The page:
‘His worst fear was realized.’ Fort Worth BBQ owner dies of COVID between vaccine doses

·3 min read

It was Waldo Strein’s worst nightmare.

Strein, who died from COVID-19 on Monday at age 73, was supposed to receive his second dose of the COVID vaccine on Aug. 16. But by then, his symptoms were too severe. He started having symptoms just a few days prior. By Aug. 18, he was hospitalized.

Strein and his wife, Barbie, own Jambo’s Original BBQ Shack in Rendon. The two competition barbecue cooks bought it three years ago.

“It was his worst fear and it was realized,” said Barbie Strein, who was infected with COVID days after her husband. She fully recovered after several stints in the hospital and a nursing home. She’s 63 and has multiple sclerosis and an autoimmune disease.

“He was definitely afraid of getting COVID. He was afraid if he got COVID he’d have to go to the hospital and be put on a ventilator and die. And he was afraid of leaving me with my medical issues,” she said.

Waldo Strein had underlying heart issues so he wanted the vaccine. He put his second dose off because the couple had a trip to Port Aransas planned with the owners of BBQ on the Brazos. The trip never happened because of COVID.

“It’s all such a blur,” Barbie Strein said. She was last able to talk to her husband Friday, three days before he passed. “Waldo and I were quite a couple. We were always together. It was just a wonderful love story.”

Both were divorced when they started dating in 1993. He proposed at a barbecue competition they were judging in Boston. They were married in 1994.

“We were just meant to be together. We enjoyed the same things,” she said. Both had been in the competition barbecue game, which made buying Jambo’s, located on Farm Road 1187 in Rendon, a natural choice.

The couple had made it a weekly ritual to eat ribs at Jambo’s every Friday night.

“He just thought it might be something we’d like to purchase,” she said. “He thought it would kind of give me some family if anything ever happened to him.”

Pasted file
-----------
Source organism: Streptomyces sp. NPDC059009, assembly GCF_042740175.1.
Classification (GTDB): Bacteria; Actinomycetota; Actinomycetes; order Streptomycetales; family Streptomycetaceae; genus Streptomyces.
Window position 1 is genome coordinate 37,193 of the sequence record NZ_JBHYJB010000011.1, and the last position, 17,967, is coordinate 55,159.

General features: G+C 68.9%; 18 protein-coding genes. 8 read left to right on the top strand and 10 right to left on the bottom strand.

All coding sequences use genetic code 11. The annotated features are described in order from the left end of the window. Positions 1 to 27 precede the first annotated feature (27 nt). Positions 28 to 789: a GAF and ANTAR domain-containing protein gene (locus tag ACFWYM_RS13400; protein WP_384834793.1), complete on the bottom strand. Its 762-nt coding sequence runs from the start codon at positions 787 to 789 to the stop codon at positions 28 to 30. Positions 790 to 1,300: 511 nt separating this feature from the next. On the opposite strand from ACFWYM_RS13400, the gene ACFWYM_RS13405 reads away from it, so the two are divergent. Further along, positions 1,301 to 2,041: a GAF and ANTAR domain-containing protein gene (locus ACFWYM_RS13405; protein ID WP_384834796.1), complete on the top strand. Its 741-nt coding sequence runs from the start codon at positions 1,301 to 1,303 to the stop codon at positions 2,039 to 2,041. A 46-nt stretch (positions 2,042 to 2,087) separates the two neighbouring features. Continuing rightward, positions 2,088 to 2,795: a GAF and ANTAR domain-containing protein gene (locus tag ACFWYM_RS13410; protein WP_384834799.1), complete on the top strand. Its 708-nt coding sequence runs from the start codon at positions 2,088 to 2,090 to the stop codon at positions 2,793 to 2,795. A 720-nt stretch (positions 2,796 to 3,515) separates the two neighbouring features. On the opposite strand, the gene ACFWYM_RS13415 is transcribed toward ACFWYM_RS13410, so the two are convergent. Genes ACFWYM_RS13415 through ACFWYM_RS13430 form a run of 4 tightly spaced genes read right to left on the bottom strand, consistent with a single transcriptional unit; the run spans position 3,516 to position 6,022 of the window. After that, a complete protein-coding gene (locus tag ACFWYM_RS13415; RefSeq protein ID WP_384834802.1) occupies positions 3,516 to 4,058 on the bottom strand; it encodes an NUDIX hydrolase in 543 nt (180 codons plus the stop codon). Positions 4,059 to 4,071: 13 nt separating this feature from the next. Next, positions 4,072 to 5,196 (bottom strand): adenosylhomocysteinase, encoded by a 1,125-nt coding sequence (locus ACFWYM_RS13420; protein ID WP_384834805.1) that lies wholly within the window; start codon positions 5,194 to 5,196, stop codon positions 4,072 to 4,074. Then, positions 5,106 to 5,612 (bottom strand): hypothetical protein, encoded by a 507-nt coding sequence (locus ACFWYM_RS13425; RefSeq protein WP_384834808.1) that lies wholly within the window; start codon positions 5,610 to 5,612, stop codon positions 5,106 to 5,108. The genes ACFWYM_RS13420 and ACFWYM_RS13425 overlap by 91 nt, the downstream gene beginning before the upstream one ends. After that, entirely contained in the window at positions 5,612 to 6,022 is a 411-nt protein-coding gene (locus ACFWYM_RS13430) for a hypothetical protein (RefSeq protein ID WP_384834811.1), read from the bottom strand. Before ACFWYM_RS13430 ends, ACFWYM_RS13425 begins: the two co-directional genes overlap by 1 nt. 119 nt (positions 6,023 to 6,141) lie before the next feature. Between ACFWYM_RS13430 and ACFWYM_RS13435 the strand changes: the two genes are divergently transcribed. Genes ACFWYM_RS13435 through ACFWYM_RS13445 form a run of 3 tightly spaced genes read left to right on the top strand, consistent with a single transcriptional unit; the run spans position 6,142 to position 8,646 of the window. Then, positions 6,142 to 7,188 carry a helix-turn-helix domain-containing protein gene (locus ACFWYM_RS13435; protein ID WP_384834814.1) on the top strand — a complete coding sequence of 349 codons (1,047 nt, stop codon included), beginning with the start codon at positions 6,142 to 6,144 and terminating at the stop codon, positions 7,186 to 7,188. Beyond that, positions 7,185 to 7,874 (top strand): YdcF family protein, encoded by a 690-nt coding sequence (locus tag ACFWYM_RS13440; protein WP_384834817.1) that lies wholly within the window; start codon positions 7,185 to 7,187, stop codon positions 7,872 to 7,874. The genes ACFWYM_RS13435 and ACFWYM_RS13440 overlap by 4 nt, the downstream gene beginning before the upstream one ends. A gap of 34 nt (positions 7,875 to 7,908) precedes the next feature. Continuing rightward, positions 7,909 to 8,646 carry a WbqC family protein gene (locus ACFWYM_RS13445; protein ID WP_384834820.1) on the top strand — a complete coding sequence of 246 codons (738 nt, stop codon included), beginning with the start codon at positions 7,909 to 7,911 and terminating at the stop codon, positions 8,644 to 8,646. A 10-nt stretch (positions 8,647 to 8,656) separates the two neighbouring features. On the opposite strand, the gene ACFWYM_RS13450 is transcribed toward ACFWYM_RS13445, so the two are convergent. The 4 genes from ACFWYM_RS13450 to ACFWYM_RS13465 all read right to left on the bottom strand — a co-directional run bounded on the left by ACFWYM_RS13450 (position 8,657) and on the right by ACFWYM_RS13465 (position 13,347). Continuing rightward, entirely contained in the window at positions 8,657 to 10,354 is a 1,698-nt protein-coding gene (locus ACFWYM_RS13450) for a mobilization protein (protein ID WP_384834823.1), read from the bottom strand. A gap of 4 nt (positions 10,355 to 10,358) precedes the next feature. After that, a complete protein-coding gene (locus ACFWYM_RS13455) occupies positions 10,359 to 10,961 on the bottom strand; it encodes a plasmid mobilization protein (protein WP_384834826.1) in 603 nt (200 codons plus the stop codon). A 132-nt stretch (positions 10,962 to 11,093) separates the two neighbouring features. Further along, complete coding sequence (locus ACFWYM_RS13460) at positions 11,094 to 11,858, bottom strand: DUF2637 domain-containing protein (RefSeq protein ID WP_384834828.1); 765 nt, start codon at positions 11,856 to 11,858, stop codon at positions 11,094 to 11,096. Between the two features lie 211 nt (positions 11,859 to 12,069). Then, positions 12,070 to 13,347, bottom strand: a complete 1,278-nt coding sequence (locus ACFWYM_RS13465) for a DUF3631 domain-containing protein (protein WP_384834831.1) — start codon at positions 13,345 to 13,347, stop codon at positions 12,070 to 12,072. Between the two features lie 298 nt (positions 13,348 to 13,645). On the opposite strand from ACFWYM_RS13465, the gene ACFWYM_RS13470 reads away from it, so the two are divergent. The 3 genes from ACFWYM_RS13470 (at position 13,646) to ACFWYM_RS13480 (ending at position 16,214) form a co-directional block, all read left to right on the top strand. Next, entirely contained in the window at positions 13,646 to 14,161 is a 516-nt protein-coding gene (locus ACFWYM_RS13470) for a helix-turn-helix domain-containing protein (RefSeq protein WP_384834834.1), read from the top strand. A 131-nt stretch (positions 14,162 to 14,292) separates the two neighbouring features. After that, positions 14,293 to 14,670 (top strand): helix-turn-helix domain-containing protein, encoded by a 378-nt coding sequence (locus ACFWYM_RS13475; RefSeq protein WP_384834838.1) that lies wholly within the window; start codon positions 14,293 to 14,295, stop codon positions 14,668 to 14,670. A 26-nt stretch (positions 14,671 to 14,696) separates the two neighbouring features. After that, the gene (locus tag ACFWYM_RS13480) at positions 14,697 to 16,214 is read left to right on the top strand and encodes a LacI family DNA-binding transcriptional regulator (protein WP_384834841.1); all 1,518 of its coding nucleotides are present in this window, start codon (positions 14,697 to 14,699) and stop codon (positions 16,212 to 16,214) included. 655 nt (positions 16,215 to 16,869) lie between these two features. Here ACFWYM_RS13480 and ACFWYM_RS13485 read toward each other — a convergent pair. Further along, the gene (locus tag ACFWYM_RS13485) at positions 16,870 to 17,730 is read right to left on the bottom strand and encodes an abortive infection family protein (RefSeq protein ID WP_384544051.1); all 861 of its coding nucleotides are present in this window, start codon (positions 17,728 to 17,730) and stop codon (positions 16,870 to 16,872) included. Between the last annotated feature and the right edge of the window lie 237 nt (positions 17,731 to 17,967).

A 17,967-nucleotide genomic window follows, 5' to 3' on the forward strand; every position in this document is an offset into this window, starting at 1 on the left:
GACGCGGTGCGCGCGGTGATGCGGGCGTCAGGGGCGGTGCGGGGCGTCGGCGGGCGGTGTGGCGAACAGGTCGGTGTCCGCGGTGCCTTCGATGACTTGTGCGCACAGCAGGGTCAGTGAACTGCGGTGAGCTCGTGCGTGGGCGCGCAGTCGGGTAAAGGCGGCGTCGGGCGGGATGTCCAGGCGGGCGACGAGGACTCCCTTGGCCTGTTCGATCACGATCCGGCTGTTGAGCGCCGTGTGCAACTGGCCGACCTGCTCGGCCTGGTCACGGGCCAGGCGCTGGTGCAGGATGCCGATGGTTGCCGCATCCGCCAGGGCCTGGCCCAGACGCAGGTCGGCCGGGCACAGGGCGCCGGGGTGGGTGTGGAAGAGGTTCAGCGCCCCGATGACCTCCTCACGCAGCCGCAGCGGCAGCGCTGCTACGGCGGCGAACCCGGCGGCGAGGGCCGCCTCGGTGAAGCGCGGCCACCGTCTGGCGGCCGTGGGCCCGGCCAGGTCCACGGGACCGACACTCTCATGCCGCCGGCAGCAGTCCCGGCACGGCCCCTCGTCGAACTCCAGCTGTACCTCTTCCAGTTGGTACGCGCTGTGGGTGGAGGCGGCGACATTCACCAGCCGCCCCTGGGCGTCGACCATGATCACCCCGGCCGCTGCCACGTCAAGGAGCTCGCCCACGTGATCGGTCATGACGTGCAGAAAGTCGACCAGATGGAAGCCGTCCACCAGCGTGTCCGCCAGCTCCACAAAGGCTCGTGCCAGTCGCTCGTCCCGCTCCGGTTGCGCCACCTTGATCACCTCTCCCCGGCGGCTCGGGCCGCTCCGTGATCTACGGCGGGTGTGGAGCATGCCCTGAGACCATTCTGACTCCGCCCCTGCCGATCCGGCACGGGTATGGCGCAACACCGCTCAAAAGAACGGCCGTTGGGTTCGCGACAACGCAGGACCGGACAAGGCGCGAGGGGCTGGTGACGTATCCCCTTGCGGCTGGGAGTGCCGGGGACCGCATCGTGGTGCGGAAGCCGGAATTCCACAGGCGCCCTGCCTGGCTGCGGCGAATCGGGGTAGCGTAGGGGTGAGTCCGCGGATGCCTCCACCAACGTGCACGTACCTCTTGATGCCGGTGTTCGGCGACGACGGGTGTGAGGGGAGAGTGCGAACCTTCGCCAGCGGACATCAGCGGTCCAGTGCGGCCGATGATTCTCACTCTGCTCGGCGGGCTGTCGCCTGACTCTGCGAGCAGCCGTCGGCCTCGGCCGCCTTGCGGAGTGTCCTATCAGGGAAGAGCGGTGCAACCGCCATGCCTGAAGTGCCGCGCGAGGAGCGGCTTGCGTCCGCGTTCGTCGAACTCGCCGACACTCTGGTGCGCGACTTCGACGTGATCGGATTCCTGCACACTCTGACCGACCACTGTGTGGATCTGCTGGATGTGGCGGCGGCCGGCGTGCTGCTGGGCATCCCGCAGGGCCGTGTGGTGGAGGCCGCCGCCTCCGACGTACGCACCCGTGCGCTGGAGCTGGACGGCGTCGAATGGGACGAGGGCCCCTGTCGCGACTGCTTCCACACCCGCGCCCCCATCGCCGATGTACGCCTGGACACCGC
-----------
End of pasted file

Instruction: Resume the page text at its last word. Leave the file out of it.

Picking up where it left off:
He was eerily prescient.

Waldo Strein was preceded in death by his son, who died several years ago. He leaves behind daughter Kimberli Broom, of Cross Timbers, five grandchildren, and one great grandchild.

“He was just a wonderful man. He was my everything,” she said.

The family plans to have a small, private memorial soon.

“We plan to have a larger one later after we can get our thoughts together,” she said. “This was very surprising.”

Barbie Strein, 63, was not vaccinated, although her doctor advised it.

Waldo Strein, who is one of the founders of the International Barbecue Cookers Association, was concerned about the coronavirus, she said.

But he started having symptoms less than two weeks after his first vaccine dose.

“We had heard the second [dose] was a little harder on you with maybe some flu-like symptoms so he was going to get it when we got home [after the planned trip to the coast],” she said.

He first felt symptoms on Aug. 13, including trouble breathing. Five days later, light-headed and dizzy, his daughter called the ambulance. By this time, Barbie Strein was struggling too.

“He was just so terribly sick. I didn’t even see him the morning he left for the hospital,” she said. Later that day, she was also admitted to the hospital.

“He was so afraid of having me be alone,” she said. “I’ve had an outpouring of love and phone calls.”

She hasn’t been to Jambo’s since the ordeal. It will be an emotional return.

“It’s going to be a good thing and it’s going to be hard,” she said. “I love the restaurant, but it’s going to be tough.”

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